Hydrangea is a genus of flowering plants that belongs to the family Hydrangeaceae. It includes over 70 species of deciduous and evergreen shrubs, as well as a few small trees and vines. They are native to Asia and the Americas, with most species originating in Asia.
Hydrangeas are popular ornamental shrubs prized for their large, showy flower clusters in shades of pink, blue, white, and purple. They are versatile plants that can thrive in a variety of conditions and add beauty to any garden or landscape.
Types of hydrangeas: There are several varieties, including mophead or bigleaf hydrangea, oakleaf hydrangea, smooth hydrangea, and panicle hydrangea. Each type has unique characteristics and growing requirements. Learn how to choose the right one for your garden, and discover wonderful choices by participating in one of the American Hydrangea Society tours.
Hardiness: Most hydrangea plants are hardy in USDA hardiness zones 5-9, with some species able to tolerate even colder temperatures.
Flower color: The flower color of some shrubs can be determined by the soil pH. Acidic soil (pH below 6.0) will produce blue flowers, while alkaline soil (pH above 7.0) will produce pink flowers. Neutral soil (pH 6.0-7.0) will produce white or cream-colored flowers.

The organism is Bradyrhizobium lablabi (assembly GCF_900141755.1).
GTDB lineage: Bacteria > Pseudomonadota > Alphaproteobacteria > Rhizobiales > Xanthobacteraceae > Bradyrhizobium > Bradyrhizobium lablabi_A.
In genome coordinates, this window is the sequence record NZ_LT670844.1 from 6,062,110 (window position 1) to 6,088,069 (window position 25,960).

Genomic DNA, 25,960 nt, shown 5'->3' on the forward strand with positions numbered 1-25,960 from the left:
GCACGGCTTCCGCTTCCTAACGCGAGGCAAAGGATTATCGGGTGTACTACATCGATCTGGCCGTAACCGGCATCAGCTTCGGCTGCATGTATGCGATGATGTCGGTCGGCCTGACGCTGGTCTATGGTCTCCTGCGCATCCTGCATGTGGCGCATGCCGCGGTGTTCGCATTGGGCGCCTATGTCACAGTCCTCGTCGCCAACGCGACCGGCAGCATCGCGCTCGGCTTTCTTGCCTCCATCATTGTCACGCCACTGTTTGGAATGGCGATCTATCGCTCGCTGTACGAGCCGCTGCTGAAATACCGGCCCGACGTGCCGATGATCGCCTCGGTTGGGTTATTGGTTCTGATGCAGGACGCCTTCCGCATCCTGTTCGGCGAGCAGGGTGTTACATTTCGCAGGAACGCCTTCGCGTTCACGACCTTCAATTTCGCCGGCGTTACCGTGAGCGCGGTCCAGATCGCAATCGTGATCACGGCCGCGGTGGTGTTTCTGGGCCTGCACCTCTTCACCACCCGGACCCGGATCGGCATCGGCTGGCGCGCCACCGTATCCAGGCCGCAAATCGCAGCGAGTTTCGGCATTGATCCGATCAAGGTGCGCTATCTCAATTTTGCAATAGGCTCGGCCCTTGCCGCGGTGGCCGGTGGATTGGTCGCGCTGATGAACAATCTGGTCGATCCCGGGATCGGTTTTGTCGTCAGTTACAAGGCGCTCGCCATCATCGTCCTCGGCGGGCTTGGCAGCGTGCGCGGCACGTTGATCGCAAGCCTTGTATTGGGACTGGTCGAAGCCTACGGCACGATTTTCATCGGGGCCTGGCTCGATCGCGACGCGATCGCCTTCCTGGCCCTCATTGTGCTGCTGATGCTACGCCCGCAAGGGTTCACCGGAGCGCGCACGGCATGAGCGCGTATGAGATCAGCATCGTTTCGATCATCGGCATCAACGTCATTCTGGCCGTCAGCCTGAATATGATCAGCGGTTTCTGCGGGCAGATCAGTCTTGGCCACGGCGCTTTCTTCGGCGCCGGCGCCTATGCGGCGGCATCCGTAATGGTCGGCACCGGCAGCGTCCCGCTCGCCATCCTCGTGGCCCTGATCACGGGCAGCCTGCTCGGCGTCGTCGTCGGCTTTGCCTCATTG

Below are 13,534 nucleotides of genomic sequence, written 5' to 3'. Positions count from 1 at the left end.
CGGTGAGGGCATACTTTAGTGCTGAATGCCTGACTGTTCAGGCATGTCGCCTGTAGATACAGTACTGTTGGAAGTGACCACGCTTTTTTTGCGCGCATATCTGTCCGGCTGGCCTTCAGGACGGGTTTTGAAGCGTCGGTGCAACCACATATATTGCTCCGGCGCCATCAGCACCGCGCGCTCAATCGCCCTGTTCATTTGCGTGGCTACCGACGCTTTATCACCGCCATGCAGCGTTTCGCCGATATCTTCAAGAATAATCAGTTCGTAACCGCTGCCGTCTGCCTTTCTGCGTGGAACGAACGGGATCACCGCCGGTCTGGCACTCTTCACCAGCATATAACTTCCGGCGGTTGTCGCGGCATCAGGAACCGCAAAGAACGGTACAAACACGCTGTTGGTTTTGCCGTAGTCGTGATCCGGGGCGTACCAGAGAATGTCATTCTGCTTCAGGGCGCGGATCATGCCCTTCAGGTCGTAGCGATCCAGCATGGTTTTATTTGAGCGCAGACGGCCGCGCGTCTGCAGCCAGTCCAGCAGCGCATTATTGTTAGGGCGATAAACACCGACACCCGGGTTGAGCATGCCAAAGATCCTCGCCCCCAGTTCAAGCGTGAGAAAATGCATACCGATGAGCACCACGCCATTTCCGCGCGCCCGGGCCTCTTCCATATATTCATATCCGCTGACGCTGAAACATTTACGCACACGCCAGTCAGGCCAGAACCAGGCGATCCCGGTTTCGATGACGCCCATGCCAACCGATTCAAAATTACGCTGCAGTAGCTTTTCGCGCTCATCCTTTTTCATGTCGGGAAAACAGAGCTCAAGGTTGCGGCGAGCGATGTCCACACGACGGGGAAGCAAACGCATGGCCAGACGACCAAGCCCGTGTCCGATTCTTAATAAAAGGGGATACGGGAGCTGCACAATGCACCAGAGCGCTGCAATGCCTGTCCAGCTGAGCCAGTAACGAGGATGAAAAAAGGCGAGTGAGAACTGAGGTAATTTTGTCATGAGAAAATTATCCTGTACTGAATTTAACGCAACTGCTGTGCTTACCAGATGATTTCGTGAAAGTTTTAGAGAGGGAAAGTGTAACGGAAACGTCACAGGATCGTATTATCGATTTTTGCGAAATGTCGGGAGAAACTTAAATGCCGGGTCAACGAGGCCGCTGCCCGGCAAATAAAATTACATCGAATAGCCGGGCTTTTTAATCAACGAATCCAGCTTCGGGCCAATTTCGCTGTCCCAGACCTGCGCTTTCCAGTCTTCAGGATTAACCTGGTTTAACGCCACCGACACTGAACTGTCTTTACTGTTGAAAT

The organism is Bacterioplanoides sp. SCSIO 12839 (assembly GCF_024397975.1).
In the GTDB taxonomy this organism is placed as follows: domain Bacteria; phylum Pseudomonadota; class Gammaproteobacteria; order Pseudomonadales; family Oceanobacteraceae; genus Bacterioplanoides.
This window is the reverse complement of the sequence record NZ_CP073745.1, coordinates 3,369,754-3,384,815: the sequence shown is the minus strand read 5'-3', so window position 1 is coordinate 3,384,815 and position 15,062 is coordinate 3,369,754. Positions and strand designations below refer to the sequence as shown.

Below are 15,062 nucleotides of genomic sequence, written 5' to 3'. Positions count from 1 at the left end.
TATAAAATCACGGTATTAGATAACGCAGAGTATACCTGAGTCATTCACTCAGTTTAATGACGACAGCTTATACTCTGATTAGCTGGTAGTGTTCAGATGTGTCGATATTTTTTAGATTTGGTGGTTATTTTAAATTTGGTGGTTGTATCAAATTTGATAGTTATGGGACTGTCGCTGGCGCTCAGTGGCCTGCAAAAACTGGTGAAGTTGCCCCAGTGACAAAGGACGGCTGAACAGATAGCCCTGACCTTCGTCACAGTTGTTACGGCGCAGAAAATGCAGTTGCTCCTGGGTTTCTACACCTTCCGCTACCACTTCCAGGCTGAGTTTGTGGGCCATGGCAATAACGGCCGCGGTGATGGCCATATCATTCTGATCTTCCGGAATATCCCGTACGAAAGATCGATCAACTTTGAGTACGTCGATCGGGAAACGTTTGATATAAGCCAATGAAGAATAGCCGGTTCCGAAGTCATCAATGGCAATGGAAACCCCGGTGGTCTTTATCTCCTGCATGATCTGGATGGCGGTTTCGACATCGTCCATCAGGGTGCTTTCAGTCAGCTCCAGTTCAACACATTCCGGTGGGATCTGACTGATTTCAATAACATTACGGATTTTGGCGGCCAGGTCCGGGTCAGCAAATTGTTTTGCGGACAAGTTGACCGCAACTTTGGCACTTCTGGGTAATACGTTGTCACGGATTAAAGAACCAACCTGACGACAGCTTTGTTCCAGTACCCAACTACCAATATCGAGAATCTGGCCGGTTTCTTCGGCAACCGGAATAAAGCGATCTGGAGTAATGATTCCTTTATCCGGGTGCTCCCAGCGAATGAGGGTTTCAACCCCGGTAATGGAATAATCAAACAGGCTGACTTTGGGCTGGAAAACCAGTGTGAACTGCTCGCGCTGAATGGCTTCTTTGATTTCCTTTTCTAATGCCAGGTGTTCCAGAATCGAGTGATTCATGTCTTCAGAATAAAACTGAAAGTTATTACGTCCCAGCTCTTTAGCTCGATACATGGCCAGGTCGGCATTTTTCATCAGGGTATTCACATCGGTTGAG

Blooming season: Most hydrangeas bloom in the summer in the northern hemisphere, but some species may continue to bloom into the fall.
Uses: Hydrangea flowers are a popular choice for weddings and other special events, as well as for garden landscaping and cut flower arrangements.
Growing conditions: Grow hydrangeas in well-drained soil that is rich in organic matter. They also need regular watering and benefit from mulching to help retain moisture. They grow best in partial shade or filtered sunlight, although some species can tolerate full sun. Provide good air circulation to avoid powdery mildew issues.